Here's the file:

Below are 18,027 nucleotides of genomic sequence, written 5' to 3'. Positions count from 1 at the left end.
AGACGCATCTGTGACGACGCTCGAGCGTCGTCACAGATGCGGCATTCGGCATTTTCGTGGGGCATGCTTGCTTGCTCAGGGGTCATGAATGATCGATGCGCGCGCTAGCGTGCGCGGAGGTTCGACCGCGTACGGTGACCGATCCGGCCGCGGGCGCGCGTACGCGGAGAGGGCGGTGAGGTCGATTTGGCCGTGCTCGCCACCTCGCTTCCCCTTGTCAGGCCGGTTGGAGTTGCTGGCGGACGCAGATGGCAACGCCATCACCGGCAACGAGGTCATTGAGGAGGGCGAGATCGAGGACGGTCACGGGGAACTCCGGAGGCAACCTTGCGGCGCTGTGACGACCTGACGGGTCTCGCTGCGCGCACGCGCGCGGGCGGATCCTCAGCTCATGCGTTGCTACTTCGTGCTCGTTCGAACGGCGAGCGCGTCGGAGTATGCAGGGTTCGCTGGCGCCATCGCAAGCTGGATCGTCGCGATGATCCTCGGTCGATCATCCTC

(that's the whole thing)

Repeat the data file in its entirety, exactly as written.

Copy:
Below are 18,027 nucleotides of genomic sequence, written 5' to 3'. Positions count from 1 at the left end.
AGACGCATCTGTGACGACGCTCGAGCGTCGTCACAGATGCGGCATTCGGCATTTTCGTGGGGCATGCTTGCTTGCTCAGGGGTCATGAATGATCGATGCGCGCGCTAGCGTGCGCGGAGGTTCGACCGCGTACGGTGACCGATCCGGCCGCGGGCGCGCGTACGCGGAGAGGGCGGTGAGGTCGATTTGGCCGTGCTCGCCACCTCGCTTCCCCTTGTCAGGCCGGTTGGAGTTGCTGGCGGACGCAGATGGCAACGCCATCACCGGCAACGAGGTCATTGAGGAGGGCGAGATCGAGGACGGTCACGGGGAACTCCGGAGGCAACCTTGCGGCGCTGTGACGACCTGACGGGTCTCGCTGCGCGCACGCGCGCGGGCGGATCCTCAGCTCATGCGTTGCTACTTCGTGCTCGTTCGAACGGCGAGCGCGTCGGAGTATGCAGGGTTCGCTGGCGCCATCGCAAGCTGGATCGTCGCGATGATCCTCGGTCGATCATCCTC